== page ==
Thursday, April 22, 2010

Happy Earth Day, living and driving on sunshine.

Happy Earth Day, living and driving on sunshine.

You can live in a home and drive a car powered by sunshine. In our case we live in 3300 sq ft home with a 1000 sq ft guest house and drive a BMW Mini-E 16,000 miles a year.

All powered by sunshine via a 7.5 kw Sunpower solar PV system :)

We have a net metering agreement with SDG&E that allows us to pay once a year for the energy for our home. For the 2010 year we estimate our total energy use will be between 0 and $100. There is an outside chance we could be below zero but it's a rainy year so I think not.

In the early part of the year, January through March, we use more energy than we produce and we have a bill. In the mid part of the year from mid March to October we generate more energy than we use and we have a credit each month for 6 months. In November and December we again use more than we generate and we have a bill. At the end of the year we are essentially energy neutral or net zero.

In actuality the home produces far more energy than it consumes because it is also supplying 3500kwh, the equivalent of $2000 of gasoline annually to power the Mini-E.

This is our most current bill and you can see that we started at 70304 and ended at 70297. a -5 KWH usage for the month. The normal SDG&E bill does not give you credit for generation so the top lines of -270 and -75 show 0 when in reality you get paid for that at the higher peak rates.

This is the net metering bill that you keep track of the year with. It comes together with the normal bill above. You can see in January and February we had a bill of $102.42 and $65.49 and then in March we dipped below zero and have a credit of $-11.72 and a total KWH usage of -5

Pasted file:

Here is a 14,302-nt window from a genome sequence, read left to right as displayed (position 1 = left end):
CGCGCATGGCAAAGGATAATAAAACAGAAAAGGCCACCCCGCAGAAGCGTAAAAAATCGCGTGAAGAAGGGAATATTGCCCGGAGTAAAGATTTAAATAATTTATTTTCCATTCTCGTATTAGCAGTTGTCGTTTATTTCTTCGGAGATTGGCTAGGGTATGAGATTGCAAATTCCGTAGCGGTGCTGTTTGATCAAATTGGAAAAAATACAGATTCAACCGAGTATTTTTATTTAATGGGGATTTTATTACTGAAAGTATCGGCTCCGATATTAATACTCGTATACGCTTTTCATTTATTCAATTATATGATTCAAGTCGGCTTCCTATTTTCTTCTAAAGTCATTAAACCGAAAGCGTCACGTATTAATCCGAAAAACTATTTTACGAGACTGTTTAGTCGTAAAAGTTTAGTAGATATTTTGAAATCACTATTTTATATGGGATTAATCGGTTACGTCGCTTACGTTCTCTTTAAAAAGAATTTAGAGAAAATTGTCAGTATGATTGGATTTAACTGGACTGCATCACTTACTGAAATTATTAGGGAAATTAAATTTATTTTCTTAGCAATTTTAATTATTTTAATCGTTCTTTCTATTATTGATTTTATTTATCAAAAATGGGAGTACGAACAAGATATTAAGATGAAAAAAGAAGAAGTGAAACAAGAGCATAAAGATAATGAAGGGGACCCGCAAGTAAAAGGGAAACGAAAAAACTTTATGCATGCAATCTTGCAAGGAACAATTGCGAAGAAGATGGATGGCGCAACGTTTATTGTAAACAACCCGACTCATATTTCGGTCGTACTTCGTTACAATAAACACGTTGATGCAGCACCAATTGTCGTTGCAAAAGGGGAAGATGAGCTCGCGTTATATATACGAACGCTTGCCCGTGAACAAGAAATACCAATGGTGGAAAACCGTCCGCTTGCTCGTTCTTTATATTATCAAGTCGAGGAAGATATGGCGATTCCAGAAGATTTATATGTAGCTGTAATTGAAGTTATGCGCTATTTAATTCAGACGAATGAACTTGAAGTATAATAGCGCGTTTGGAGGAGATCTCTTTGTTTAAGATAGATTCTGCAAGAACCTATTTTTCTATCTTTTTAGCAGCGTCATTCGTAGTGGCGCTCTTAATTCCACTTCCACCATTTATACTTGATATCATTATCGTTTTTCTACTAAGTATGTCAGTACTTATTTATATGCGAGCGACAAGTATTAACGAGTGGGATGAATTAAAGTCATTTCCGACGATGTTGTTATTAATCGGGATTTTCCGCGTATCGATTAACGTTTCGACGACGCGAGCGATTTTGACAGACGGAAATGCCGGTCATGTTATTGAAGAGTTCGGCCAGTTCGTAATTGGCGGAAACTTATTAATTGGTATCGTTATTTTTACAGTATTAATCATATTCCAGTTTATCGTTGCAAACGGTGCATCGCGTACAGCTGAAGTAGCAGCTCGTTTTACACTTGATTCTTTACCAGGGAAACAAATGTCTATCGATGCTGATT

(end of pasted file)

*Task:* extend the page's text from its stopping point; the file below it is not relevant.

From now until October we will have a credit each month. In May the summer rate structure begins which is far better for us as far as getting paid for solar production and we will have credits around $40 to $60 per month. The below chart is an approximation of how our year looks.

The Solar PV system is now two years old with the new "gas station" addition 8 months ago. We have generated almost 20 megawatts of energy with a value of $8500 in electricity and gasoline. This represents around 35% of the total system cost ($26,000) and puts our break even point at around 6 years, less if electricity rates or gas rates spike. Less if you fiqure the HELOC loan interest is deductible off your taxes and the sdge bill is not.

Remember, this is 6 years of the same payments you are already making to SDG&E and you local gas station, it's not a new payment.

How can anyone afford not to do solar.
Cheers and Happy Earth Day!


Wednesday, April 21, 2010

All this has me thinking. What would I really like for my future car?

Mini-E #183 is in the shop for a few days (3rd scheduled service at 14,000 miles) no real problems just a data download and I have them looking at a tweak here and there.